Tuesday, September 22, 2009

Chasm Lake at dawn

Prelinks before the post:
Last Saturday, I finally was able to get myself out of bed at an ungodly hour of 2 am in order to photograph the sunrise at Chasm Lake. I had been planning to do this for a long time and my research showed that the light was still good, but wouldn't be for very long anymore. Chasm Lake is at the foot of Longs Peak (yes no apostrophe) in Rocky Mountain National Park. I remembered vaguely that it was a good distance hike as I had done it several times before and I had looked around for hiking times. One guide book and a web page mentioned about 3h20m for the 4.2 mile hike, which seemed long to me, but perhaps the altitude makes it more difficult. So I got up at 2 am, turned on the coffee machine and got dressed and hopped into he car hoping that the coffee would keep me awake. It was more the blaring car stereo that did it though. I got at the trailhead parking (which was almost full already as is normal on the weekend) at around 3:30 am, and started hiking at 3:45. Since the sun was going to rise around 6:46, which I knew owing to the GPS and to checking the location in the excellent TPE app programmed by fellow Colorado photographer Stephen Trainor, I thought I'd better hurry if I want to catch the predawn glow. Along the trail which is initially mostly in the forest, I passed many very friendly folks (it's a strangely social event going up this trail around 4 am because of all the people attempting to summit Longs). Up above the treeline, the starry sky was spectacular (moonless night) and I could clearly see the Denver metropolitan area. I scrambled the last few boulders and saw the lake and Longs' diamond face before me. However, it was still very dark. I checked my watch and it was only 5:30 am, still over an hour to go and apparently if you're motivated, 3h20m turns into only 1h45m, giving me plenty of time to check out some locations. I chatted a little with some very cold climbers that had bivouacked there and found some locations right next to the water and waited for the sun to come up.

Waiting for the sun to come, I tried to make some star trail images realized that I did not bring a remote release. This oversight stops one's ability to make bulb exposures so I had to work around this by combining multiple 30 second exposures, with the result that the star trails look like morse code. Next time better I guess. The star trails are more easily visible in the image when you click on it.

Shortly before day break, the sky and mountains started glowing beautifully purple. The image below was taken 20 minutes before sunrise using a 13 second exposure.

Ten minutes later I generated the following high-resolution composite on which you can see the lake more fully as well as the lake shore.

At about 6:46 am this is what it looked like. The mountain was suddenly on fire and the glow contained oranges, reds, and magentas and even bright yellow in the vertical ledge in the middle:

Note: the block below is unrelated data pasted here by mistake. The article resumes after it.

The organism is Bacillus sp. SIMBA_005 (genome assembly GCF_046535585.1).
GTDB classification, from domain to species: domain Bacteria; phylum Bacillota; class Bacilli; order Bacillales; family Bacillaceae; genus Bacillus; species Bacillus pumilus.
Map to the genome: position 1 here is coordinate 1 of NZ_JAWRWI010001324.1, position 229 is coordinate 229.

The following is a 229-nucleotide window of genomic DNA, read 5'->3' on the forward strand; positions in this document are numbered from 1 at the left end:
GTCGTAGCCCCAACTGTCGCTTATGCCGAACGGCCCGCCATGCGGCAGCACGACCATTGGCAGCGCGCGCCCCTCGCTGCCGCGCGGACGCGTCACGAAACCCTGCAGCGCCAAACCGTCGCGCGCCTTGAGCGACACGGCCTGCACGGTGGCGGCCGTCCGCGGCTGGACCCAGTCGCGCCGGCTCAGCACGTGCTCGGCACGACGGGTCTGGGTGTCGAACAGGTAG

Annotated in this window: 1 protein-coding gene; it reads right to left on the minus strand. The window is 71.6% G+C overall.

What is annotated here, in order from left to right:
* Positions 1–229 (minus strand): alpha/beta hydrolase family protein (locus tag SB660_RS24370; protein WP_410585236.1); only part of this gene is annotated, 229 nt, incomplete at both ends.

A more close-up view is here:

After about 5 minutes, suddenly the sun disappeared behind a hazy layer for a few minutes and the light turned sullen grey. I was afraid that the good light would be gone already after only a few (but intense) minutes. Here is a link to an image during this grey period. However, this was by far not the end of it, and 5 minutes later, the sun came back with a vengeance. Now the mountain and the lake where bright yellow:

There are some more colorful images on the smugmug gallery.

Looking over my shoulder I could see another photographer shooting further away from the lake but pointing in the same direction (I wonder why?). I wanted to go meet him/her but he/she was already gone when I was ready to move on. So I decided to continue my journey along the north side of the lake towards the bottom of the diamond. This was a hard scramble over a large boulder field, some traversing along a big slab and following a snow field with a deep chasm on the side up. Finally on the tip of a moraine, I took some images looking straight up at Longs using extreme wide angles. Here is a good example:

Amazing that people climb this. I have quite a few friends who have done it, but I can't imagine what it is like not being a technical climber. I could see some climbers going up and if you look at the full res (60 MP+) version of my images you can see people. More clearly could I see climbers going up Lamb's slide to the left:

Going up Lamb's slide

I had my breakfast up here and headed back. Talked to some climbers I met that were just coming up and snapped some images such as this of the lake and Ship's prow:

Ship's prow

Crossing the stream I came upon this view, which unfortunately I had not found before. I think this is the view to get at sunrise:

I converted it to black and white here as I thought it quite dramatic. If you mouse over you can see the color version. The blue of the sky was extremely deep even without polarizers.

On the way down in the forest I noticed some turning Aspen:
Turning Aspen

I think they provide a nice conclusion to the post.


  1. Hi Jao - looks like you had a very successful trip. I was there in August 2007 only the one time and I'd love to go back. Am wondering how it might be next May when the sun comes round again. Too snowy, you think?

  2. Yeah this was a great trip. I had been pining for years to do it but never got around to it. May might be pretty good. Most of the avalanche danger might be gone by then especially in a year with an early spring. I do think late summer is probably best though.